Well, as the old saying goes, "be careful what you wish for," because now that James is a free agent, it may not be long before he wishes he was back holding down a bench with his butt in the Bay Area.
As Marc Sessler of NFL.com reported, the 49ers granted James' request to be let go by the team, a move that was lauded by James' agent:
According to Eric Branch of The San Francisco Chronicle, Sperbeck believed that it was a move that suited both sides:
That remains to be seen.
Granted, it had become clear that James' role in San Francisco was virtually non-existent. James had fallen to the bottom of the pecking order at running back for the 49ers, managing only a pair of carries in the team's Week 1 win over the Dallas Cowboys.
After losing punt return duties to Bruce Ellington, it had become clear that James just wasn't in head coach Jim Harbaugh's plans in San Fran, an unceremonious end to the tenure of a former second-round pick who electrified college football for three seasons from 2009-2011.
The problem now is that it's hard to see a future for James that's any less cloudy than it was in San Francisco.
It hasn't gotten any easier for running backs to find work in the NFL in recent years, especially diminutive "scat back" types with virtually invisible professional resumes who have battled injuries since entering the league.
Yes, James showed a few flashes of that open-field ability that was on display so regularly in Eugene with the 49ers, but they were so few and far between that it's hard to imagine his phone ringing off the hook right now.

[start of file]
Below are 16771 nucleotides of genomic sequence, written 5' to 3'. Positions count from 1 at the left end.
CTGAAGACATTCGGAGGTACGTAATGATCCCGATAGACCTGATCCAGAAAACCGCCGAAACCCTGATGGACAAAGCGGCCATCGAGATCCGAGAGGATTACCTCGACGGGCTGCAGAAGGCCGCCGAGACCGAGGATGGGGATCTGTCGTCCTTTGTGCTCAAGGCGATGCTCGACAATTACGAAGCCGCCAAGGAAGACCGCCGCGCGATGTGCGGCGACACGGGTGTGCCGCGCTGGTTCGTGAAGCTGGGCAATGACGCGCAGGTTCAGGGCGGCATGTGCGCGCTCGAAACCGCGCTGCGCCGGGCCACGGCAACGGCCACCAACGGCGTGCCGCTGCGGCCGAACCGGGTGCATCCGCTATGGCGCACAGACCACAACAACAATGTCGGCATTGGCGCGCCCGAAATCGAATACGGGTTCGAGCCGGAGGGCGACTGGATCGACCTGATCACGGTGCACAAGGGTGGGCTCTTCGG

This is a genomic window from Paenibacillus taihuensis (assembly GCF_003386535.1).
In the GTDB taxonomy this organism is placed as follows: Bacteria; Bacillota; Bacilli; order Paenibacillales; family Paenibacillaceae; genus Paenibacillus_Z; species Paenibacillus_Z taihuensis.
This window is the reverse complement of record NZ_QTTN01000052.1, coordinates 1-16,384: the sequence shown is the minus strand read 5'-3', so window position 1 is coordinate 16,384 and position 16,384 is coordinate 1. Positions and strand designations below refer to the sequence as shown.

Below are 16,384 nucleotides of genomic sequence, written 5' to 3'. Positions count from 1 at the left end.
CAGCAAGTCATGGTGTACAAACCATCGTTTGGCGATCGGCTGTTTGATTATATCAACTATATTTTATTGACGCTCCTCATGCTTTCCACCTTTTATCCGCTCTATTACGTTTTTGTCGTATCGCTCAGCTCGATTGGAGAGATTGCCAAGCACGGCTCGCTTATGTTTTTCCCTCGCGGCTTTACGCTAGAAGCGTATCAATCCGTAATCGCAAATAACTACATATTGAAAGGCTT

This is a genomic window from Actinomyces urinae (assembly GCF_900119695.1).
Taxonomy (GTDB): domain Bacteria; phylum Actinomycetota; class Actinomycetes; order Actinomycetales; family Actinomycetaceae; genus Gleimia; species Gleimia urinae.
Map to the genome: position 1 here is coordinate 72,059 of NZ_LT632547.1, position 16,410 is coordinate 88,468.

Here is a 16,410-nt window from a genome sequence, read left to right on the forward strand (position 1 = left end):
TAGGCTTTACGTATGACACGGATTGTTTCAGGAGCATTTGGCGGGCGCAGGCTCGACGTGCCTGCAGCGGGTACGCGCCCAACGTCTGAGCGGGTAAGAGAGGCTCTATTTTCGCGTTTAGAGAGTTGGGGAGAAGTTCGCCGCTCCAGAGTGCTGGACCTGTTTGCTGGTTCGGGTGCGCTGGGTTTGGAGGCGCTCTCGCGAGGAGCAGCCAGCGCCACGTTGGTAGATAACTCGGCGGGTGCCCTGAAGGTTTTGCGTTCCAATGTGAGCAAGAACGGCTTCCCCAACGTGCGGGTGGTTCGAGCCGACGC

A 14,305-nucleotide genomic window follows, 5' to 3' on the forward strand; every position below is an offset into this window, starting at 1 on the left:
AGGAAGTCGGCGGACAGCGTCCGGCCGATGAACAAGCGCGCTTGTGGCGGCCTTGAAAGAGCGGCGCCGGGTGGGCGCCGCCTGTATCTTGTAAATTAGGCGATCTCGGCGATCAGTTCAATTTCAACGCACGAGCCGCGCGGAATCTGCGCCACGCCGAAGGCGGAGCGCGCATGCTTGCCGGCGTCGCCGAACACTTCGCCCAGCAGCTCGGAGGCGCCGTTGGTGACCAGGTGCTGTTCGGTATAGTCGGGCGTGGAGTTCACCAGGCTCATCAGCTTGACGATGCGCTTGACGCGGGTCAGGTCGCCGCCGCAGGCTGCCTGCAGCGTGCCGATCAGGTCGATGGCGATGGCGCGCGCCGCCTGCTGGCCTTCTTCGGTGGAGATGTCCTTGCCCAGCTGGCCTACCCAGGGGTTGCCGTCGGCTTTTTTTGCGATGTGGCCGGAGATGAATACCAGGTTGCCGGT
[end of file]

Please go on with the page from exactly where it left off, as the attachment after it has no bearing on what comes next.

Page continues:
This isn't to say that there won't be interest. The Arizona Cardinals have an unsettled situation at running back thanks to Andre Ellington's balky foot, and in some respects James and Ellington are similar players.
With Ray Rice released and Bernard Pierce in head coach John Harbaugh's doghouse after an early fumble last Sunday, the Baltimore Ravens appear set to hand the keys to the ground game to journeyman Justin Forsett.
Then, of course, there's the Philadelphia Eagles, where James would be reunited with former head coach Chip Kelly.
It didn't take long for folks to start connecting those particular dots:
Eliot Shorr-Parks of NJ.com also believes it's a move the Eagles may well explore, especially with Polk battling a bad hamstring:
With just three running backs on the roster, the Eagles either have to stick it out with Polk until he is ready, or move in a different direction.
That direction very well could be James, who excelled under Kelly during their time together at Oregon. Signing James would give the Eagles a healthy third-string running back, an option out of the backfield, and a potential solution at kick returner. While James' experience on kickoffs is limited, he does have returns of 62 and 41 yards in 26 career attempts.
However, assuming that were to come to pass, what would change exactly, other than James' zip code and the amount of state income tax pulled from his paycheck?
He'll be no closer to playing time in Philly than he would have been in San Francisco, both of which offer James a better chance at winning football games than in Arizona or Baltimore. Even in the latter two locales, James' playing time would all but certainly be as either a third-down type or short-term fix.
In short, it's hard to imagine a situation in which James' NFL prospects are going to be any better than there were where he was.
And that brings us to another old saying: "The grass is always greener on the other side."
Until you get there, that is.
Gary Davenport is an NFL Analyst at Bleacher Report and a member of the Fantasy Sports Writers Association and the Pro Football Writers of America. You can follow Gary on Twitter @IDPManor.